Download competition issues in the agricultural sector: the gambia

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Basic Country Data (2006)
• 1. Land Area:
12,000 sq. km
• 2. Population:
1.5 million
• 3. GDP per Capita:
U.S.$ 310
• 4. Inflation %( CP)
• 5. Current Account balances US$ (72.5m)
• 6. Export of goods
US$ 0.1bn.
• 7. Import of Goods
US $0.3bn
• The Gambia commenced its economic liberalization in 1985-6
when the country agreed a structural adjustment programme
(ERP) with the world Bank, IMF and donor community.
• Gains realized during the ERP were quickly followed by a
programme for sustained development (PSD) launched in 1989.
• With the Change of government in 1994 vision 2020 was
launched detailing the main development policy thrust of the
government. The main economic objectives of the policy
• To achieve significant reduction in poverty level by diversifying
and broadening of the agricultural production base,
• Attain the twin goals of food self-sufficiency and food security,
• To strengthen and diversify the manufacturing base and,
• To develop an export oriented industrial sector.
The policy objectives are to be attained
through increased economic
liberalization to allow the private sector
to play a lead role in the anticipated
economic transformation of all sectors
including agriculture which is the main
stay of the national economy.
Characteristics of Agriculture
• The agricultural sector dominates the national
economy by
• Providing productive employment for 75 % of the
• Generating 35 -40 % of GDP and up to
• Providing 40 % of export earnings
• However, of the 300,000 hectares of land under
arable farming some 54% is used for the production
of groundnuts, the country’s main cash and export
• While agricultural production is totally liberalized
and competitive, agricultural product and input
markets are still far less than competitive.
Product Markets
• Groundnut marketing (buying) continues to be dominated by
licensed buying agents and the Federation of Agricultural
cooperative Societies.
• Farm gate prices are determined by a committee using a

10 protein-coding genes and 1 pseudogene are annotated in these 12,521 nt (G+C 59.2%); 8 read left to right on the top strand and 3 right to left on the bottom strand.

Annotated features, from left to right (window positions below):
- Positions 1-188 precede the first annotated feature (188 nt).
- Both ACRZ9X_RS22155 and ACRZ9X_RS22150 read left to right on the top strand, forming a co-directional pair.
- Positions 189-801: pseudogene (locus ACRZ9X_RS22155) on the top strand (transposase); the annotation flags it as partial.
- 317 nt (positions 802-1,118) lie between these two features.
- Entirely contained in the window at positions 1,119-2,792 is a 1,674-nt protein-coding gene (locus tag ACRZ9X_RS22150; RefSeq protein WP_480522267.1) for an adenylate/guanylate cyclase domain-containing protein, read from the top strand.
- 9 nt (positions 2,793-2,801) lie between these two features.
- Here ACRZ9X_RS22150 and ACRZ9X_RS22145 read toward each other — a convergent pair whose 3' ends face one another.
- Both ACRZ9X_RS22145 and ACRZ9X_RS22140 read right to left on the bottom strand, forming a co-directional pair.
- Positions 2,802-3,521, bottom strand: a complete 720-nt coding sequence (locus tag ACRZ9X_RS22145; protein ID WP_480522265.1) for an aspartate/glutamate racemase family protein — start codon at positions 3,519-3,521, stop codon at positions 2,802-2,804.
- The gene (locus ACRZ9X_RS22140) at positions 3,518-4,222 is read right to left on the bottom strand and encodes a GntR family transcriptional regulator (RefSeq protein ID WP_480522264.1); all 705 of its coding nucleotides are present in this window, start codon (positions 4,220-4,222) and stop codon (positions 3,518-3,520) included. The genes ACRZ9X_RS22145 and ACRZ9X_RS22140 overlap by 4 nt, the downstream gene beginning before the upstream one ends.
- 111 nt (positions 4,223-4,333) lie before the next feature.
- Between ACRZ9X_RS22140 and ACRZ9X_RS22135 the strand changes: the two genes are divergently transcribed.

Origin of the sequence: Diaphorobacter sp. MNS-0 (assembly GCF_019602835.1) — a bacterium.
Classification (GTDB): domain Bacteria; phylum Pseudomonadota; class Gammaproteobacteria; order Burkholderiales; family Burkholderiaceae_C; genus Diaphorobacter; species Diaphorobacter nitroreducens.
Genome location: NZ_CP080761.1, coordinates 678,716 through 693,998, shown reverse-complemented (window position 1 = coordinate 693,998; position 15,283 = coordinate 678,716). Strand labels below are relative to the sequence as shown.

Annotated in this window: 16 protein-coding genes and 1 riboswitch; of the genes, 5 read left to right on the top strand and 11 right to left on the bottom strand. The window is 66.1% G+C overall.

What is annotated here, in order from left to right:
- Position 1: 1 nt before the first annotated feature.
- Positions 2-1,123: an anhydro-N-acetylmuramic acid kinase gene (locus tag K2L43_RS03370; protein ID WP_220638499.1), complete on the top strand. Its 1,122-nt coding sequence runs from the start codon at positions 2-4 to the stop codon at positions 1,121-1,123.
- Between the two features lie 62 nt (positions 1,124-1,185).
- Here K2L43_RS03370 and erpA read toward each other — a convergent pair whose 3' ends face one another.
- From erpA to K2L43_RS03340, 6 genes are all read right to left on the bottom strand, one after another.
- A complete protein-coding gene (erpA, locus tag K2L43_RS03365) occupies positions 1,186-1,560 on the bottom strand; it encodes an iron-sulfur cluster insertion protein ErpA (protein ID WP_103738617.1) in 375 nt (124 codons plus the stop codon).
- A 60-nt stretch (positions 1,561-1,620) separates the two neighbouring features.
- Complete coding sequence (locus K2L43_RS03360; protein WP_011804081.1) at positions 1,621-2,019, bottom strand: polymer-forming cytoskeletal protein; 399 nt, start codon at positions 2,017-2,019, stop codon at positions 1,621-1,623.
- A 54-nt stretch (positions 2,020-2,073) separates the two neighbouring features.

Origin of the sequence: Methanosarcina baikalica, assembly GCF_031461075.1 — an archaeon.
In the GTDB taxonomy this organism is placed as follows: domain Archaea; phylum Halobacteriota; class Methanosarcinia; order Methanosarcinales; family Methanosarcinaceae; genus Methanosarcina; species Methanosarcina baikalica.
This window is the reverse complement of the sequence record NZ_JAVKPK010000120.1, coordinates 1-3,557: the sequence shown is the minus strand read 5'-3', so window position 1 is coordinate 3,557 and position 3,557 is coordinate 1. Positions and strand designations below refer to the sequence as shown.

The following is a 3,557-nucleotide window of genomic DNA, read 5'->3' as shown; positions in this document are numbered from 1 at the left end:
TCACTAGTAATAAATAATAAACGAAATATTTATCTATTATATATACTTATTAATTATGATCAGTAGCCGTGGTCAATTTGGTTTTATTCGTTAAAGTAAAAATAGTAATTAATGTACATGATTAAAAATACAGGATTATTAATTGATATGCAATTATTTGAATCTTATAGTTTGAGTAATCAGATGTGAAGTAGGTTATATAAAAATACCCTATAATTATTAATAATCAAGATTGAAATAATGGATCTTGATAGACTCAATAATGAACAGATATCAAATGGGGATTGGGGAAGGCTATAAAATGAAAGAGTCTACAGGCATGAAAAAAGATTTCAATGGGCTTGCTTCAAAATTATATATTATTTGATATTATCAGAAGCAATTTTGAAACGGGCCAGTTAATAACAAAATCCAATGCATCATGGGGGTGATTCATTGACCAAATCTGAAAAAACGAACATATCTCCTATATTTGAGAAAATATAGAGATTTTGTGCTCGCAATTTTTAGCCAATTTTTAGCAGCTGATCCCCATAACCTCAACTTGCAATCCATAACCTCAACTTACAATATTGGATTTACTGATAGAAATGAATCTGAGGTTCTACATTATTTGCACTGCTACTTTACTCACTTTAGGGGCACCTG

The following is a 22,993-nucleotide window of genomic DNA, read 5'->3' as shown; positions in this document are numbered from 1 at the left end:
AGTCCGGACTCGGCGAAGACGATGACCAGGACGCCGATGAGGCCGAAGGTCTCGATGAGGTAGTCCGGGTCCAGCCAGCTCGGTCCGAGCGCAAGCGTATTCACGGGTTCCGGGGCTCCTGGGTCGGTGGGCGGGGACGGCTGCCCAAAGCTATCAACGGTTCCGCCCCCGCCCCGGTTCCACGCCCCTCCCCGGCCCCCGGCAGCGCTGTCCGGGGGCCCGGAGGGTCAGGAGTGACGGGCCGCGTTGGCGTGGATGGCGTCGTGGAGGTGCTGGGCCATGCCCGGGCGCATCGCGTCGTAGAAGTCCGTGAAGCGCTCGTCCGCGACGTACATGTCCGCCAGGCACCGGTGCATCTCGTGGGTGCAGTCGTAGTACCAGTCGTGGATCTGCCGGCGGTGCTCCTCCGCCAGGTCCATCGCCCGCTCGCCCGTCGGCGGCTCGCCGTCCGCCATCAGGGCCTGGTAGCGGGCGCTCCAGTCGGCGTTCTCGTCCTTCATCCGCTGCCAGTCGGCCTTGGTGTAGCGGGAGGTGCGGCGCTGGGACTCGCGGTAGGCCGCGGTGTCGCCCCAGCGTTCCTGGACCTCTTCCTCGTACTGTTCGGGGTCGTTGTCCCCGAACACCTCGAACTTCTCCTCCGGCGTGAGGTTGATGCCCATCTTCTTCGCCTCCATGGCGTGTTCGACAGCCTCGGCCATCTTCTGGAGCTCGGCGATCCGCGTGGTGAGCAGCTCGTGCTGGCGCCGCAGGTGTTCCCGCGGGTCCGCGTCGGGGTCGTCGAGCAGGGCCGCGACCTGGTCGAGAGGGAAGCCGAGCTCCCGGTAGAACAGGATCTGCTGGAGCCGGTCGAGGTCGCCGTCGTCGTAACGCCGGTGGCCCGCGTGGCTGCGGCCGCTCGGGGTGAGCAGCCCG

complex formula based on the cost structure of the operators,
the processor and exporter and; the projected world market
prices attainable.
• Farmers (producers) often have little or no influence on the
price set at farm gate level. In border areas, groundnut produce
may be sold to buyers in Senegal at higher prices
• Other Crops mainly cereals and vegetables are completely
competitive as there is no state involvement.
• In the livestock sector, recent government attempts to regulate
meat prices particularly in the urban areas, has often lead to
intermittent shortages in meat supplies with much higher
Farm Input markets:
The most important inputs are seeds, feed, fertilizers, pesticides and farm
implements and farm machinery
Attempts made since the ERP to attract private participation in the marketing of
agricultural production inputs have not been wholly successful:
Government intervention in the import and distribution of seeds, fertilizers and
animal traction equipment has stunted initial private sector efforts to be
involved in this area.
The relatively few operators still in business are basically limited to infrequent
imports of quantities too small to satisfy demand and are generally
concentrated on the needs of the horticultural sector and small scale poultry
Entry barriers in the form of high initial outlay on imports have precluded the
participation of a large number of private operators
Licensing requirements by EPA authorities for import of pesticides tend to
preclude large number of operators.
A few Private Veterinarians carry small stocks of vaccines and other requisites
but are often faced with stiff competition from government through receipt of
vet. Supplies from FAO and other donors. These tend to under cut price
structures of private operators.
Competition issues:
• Government involvement tends to stifle rather than stimulate
competition as it often results in non competitive pricing in
both input and product markets. Operators, who see their
margins wiped out, either go out of business or cease to import
or deal in the items affected.
• GGC has virtual monopoly over groundnut processing
facilities. These are old and not very efficient. The current
pricing structure for groundnut at farm gate reflects the
processing cost of the only processor/exporter.
• The policy of Licensing of produce buyers need to be revisited
in order to open the industry to all who may wish to participate
rather than a few who may not have the required capital to
operate profitably.
• More processors need to enter the field so that processing cost
can be further reduced and farm gate prices made more
• Political will is needed to let go the
agricultural sector. Where inputs are
obtained through BOP support, products
may be auctioned off to established
operators for onward sale to end users.
• Government resources may be better
deployed to provision of support services in
research, extension and market information
collection and dissemination for improved
decision making at farm level.